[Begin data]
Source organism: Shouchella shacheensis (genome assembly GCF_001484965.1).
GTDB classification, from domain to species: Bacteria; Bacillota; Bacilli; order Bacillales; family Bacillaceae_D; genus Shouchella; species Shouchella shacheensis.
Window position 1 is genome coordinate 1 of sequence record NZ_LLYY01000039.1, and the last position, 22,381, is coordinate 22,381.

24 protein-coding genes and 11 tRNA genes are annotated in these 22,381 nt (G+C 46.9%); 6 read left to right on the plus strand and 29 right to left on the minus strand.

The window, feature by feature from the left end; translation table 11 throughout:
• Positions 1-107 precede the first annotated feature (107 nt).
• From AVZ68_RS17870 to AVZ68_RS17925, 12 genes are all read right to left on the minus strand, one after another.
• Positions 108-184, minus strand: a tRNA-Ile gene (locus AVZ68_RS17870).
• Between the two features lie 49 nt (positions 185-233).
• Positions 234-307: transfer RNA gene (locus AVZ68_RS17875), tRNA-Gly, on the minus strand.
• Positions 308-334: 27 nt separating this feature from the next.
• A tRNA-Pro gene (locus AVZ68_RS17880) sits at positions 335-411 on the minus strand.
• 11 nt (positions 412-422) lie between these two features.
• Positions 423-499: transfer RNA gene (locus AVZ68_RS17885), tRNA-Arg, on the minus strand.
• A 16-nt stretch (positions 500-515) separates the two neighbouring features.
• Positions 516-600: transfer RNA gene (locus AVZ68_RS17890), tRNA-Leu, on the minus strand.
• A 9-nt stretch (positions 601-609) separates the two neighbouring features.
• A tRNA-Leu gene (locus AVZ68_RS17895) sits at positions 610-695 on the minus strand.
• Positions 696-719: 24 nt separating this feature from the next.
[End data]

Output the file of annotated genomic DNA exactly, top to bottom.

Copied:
Source organism: Shouchella shacheensis (genome assembly GCF_001484965.1).
GTDB classification, from domain to species: Bacteria; Bacillota; Bacilli; order Bacillales; family Bacillaceae_D; genus Shouchella; species Shouchella shacheensis.
Window position 1 is genome coordinate 1 of sequence record NZ_LLYY01000039.1, and the last position, 22,381, is coordinate 22,381.

24 protein-coding genes and 11 tRNA genes are annotated in these 22,381 nt (G+C 46.9%); 6 read left to right on the plus strand and 29 right to left on the minus strand.

The window, feature by feature from the left end; translation table 11 throughout:
• Positions 1-107 precede the first annotated feature (107 nt).
• From AVZ68_RS17870 to AVZ68_RS17925, 12 genes are all read right to left on the minus strand, one after another.
• Positions 108-184, minus strand: a tRNA-Ile gene (locus AVZ68_RS17870).
• Between the two features lie 49 nt (positions 185-233).
• Positions 234-307: transfer RNA gene (locus AVZ68_RS17875), tRNA-Gly, on the minus strand.
• Positions 308-334: 27 nt separating this feature from the next.
• A tRNA-Pro gene (locus AVZ68_RS17880) sits at positions 335-411 on the minus strand.
• 11 nt (positions 412-422) lie between these two features.
• Positions 423-499: transfer RNA gene (locus AVZ68_RS17885), tRNA-Arg, on the minus strand.
• A 16-nt stretch (positions 500-515) separates the two neighbouring features.
• Positions 516-600: transfer RNA gene (locus AVZ68_RS17890), tRNA-Leu, on the minus strand.
• A 9-nt stretch (positions 601-609) separates the two neighbouring features.
• A tRNA-Leu gene (locus AVZ68_RS17895) sits at positions 610-695 on the minus strand.
• Positions 696-719: 24 nt separating this feature from the next.